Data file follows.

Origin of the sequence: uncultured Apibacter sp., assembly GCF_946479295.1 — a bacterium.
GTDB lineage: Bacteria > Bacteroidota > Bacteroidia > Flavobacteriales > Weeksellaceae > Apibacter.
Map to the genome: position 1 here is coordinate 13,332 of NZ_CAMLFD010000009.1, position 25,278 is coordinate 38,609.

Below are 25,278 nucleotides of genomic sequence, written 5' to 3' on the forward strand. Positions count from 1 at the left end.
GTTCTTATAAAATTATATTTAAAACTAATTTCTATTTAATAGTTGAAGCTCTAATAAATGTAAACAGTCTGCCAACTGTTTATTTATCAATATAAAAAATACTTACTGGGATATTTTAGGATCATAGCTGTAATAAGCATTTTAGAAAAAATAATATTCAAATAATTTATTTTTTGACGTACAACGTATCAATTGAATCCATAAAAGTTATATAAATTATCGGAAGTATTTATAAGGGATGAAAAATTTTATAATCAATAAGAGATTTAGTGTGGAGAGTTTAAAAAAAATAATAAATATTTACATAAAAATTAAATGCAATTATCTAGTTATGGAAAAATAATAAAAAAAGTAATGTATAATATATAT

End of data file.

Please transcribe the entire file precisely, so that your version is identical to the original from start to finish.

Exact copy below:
Origin of the sequence: uncultured Apibacter sp., assembly GCF_946479295.1 — a bacterium.
GTDB lineage: Bacteria > Bacteroidota > Bacteroidia > Flavobacteriales > Weeksellaceae > Apibacter.
Map to the genome: position 1 here is coordinate 13,332 of NZ_CAMLFD010000009.1, position 25,278 is coordinate 38,609.

Below are 25,278 nucleotides of genomic sequence, written 5' to 3' on the forward strand. Positions count from 1 at the left end.
GTTCTTATAAAATTATATTTAAAACTAATTTCTATTTAATAGTTGAAGCTCTAATAAATGTAAACAGTCTGCCAACTGTTTATTTATCAATATAAAAAATACTTACTGGGATATTTTAGGATCATAGCTGTAATAAGCATTTTAGAAAAAATAATATTCAAATAATTTATTTTTTGACGTACAACGTATCAATTGAATCCATAAAAGTTATATAAATTATCGGAAGTATTTATAAGGGATGAAAAATTTTATAATCAATAAGAGATTTAGTGTGGAGAGTTTAAAAAAAATAATAAATATTTACATAAAAATTAAATGCAATTATCTAGTTATGGAAAAATAATAAAAAAAGTAATGTATAATATATAT